• submessages: (string)[] Data used for certain experimental Zulip integrations.

    • timestamp: integer The UNIX timestamp for when the message was sent, in UTC seconds.

    • type: string The type of the message: stream or private.

    • rendered_content: string The content/body of the message rendered in HTML.

Replying with a message

Many bots implemented using this outgoing webhook API will want to send a reply message into Zulip. Zulip's outgoing webhook API provides a convenient way to do that by simply returning an appropriate HTTP response to the Zulip server.

A correctly implemented bot will return a JSON object containing one of two possible formats, described below.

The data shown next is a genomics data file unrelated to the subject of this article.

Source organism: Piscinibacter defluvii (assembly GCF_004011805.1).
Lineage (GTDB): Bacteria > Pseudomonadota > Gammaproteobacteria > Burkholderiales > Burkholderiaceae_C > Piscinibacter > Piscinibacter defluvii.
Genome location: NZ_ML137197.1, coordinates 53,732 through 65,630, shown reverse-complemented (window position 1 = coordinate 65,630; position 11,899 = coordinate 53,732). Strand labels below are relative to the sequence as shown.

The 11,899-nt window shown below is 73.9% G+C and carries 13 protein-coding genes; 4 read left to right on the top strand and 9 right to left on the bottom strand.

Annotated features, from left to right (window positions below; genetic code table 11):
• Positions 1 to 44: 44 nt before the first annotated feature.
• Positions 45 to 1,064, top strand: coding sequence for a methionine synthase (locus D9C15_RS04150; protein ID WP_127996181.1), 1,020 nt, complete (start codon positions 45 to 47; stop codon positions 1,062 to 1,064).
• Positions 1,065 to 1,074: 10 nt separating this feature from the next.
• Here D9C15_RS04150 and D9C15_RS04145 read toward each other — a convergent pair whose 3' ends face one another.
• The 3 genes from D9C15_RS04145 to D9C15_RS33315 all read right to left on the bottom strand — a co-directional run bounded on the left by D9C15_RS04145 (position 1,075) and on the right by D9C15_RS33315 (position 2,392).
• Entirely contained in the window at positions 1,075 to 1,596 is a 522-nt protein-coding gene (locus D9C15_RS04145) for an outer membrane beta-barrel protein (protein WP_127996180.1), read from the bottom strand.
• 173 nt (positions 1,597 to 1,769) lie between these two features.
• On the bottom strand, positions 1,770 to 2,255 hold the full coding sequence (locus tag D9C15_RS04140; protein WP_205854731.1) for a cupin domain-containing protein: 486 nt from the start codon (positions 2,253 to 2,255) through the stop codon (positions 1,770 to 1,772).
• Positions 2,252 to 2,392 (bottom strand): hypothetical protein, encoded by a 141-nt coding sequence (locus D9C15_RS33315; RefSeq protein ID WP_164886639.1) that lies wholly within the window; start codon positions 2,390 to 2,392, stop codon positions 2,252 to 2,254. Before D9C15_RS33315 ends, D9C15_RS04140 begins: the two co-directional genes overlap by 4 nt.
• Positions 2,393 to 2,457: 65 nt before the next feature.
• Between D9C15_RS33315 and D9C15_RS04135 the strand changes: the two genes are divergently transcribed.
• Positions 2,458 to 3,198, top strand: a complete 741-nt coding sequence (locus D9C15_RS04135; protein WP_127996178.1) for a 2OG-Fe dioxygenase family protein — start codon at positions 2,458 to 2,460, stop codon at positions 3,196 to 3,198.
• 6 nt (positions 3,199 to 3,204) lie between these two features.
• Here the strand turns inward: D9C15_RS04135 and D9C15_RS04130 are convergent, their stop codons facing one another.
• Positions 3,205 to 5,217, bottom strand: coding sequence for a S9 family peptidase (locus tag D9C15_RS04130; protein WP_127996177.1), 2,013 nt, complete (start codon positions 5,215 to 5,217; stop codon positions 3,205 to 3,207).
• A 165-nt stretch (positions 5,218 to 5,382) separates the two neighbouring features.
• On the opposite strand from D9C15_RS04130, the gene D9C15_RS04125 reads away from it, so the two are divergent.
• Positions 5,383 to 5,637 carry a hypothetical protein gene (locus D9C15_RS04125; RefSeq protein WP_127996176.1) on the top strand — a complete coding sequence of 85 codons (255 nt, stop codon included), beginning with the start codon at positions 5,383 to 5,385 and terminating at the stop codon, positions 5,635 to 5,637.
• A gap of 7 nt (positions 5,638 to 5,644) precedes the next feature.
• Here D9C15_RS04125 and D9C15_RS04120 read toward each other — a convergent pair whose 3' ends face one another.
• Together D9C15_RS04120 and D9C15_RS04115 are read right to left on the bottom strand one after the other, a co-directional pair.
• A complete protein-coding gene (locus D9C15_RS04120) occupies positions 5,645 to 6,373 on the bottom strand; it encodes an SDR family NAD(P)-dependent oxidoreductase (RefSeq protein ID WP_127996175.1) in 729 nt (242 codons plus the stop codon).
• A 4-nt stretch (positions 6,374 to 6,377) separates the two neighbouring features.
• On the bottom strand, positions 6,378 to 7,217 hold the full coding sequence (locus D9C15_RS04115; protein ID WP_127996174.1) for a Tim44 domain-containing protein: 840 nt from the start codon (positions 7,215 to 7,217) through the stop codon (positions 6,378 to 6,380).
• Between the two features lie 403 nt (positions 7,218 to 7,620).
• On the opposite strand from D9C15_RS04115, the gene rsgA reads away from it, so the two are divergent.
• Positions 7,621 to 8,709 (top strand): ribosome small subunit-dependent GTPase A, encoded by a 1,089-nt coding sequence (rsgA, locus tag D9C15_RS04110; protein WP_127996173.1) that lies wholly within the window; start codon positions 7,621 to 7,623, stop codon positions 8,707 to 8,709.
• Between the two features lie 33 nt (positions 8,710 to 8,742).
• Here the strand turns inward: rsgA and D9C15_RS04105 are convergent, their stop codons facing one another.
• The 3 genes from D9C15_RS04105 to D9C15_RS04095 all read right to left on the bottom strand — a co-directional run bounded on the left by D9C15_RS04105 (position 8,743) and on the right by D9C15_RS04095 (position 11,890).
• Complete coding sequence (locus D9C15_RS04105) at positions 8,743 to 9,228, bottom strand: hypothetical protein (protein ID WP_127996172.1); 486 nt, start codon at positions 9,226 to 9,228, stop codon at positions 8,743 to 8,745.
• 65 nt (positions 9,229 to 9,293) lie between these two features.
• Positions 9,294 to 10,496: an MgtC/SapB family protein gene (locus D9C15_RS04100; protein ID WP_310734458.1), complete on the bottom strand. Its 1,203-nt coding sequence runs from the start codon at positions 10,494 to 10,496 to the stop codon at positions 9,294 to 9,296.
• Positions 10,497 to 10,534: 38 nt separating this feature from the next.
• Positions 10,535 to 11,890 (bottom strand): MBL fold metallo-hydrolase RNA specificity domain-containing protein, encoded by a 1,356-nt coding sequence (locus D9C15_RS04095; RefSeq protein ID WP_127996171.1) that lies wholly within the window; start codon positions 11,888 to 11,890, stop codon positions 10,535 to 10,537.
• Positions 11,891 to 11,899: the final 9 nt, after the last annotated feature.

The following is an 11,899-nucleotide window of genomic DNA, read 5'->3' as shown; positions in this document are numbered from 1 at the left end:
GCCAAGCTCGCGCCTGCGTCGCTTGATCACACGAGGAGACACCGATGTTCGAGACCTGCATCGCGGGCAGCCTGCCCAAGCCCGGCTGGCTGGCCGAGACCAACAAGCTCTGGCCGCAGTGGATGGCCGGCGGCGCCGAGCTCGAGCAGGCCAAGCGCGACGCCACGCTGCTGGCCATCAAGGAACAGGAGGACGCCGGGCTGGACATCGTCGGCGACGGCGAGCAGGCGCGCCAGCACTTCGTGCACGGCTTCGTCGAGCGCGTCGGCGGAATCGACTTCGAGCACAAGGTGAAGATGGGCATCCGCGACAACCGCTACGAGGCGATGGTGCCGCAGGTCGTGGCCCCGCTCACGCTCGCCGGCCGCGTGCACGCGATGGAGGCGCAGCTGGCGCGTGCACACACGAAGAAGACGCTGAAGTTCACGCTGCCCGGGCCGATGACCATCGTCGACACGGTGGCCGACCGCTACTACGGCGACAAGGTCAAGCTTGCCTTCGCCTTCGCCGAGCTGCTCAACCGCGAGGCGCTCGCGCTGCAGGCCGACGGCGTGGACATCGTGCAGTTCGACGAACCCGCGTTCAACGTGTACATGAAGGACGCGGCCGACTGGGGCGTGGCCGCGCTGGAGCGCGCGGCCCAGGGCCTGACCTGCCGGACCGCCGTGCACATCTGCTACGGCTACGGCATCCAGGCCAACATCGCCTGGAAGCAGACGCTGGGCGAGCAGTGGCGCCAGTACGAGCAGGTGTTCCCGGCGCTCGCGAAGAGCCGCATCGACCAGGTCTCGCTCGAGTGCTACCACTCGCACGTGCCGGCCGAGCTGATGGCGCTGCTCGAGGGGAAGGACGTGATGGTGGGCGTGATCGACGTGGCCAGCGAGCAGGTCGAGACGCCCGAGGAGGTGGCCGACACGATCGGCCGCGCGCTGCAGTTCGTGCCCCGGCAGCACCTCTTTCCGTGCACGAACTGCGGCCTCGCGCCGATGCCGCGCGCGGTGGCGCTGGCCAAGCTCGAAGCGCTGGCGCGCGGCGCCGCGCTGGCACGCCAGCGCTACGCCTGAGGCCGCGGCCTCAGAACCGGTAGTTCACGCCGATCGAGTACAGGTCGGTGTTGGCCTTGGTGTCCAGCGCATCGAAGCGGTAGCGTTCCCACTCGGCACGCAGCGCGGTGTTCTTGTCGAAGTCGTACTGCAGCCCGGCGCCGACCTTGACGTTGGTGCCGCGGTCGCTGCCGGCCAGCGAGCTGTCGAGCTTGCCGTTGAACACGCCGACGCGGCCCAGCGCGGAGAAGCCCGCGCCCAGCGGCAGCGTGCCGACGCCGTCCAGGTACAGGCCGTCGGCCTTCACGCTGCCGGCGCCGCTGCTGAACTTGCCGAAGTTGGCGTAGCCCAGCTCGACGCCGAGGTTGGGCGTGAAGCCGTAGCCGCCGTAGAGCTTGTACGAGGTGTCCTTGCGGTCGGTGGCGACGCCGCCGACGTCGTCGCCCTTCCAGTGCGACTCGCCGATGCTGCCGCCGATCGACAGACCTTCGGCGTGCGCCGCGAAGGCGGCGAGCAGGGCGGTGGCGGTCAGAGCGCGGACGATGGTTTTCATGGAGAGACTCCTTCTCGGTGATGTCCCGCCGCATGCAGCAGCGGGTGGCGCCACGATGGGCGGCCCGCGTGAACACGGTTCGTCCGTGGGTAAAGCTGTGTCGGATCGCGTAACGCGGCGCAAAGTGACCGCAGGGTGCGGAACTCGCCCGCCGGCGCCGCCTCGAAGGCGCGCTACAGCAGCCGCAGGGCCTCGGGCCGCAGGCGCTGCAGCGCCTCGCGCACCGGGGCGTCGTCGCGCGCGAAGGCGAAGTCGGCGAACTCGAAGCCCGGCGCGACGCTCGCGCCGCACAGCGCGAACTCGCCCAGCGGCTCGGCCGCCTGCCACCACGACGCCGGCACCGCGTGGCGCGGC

Example response payloads

If the bot code wants to opt out of responding, it can explicitly encode a JSON dictionary that contains response_not_required set to True, so that no response message is sent to the user. (This is helpful to distinguish deliberate non-responses from bugs.)

Here's an example of the JSON your server should respond with if you would not like to send a response message:

{
    "response_not_required": true
}

Here's an example of the JSON your server should respond with if you would like to send a response message:

{
    "content": "Hey, we just received **something** from Zulip!"
}

The content field should contain Zulip-format Markdown.

Note that an outgoing webhook bot can use the Zulip REST API with its API key in case your bot needs to do something else, like add an emoji reaction or upload a file.

Slack-format webhook format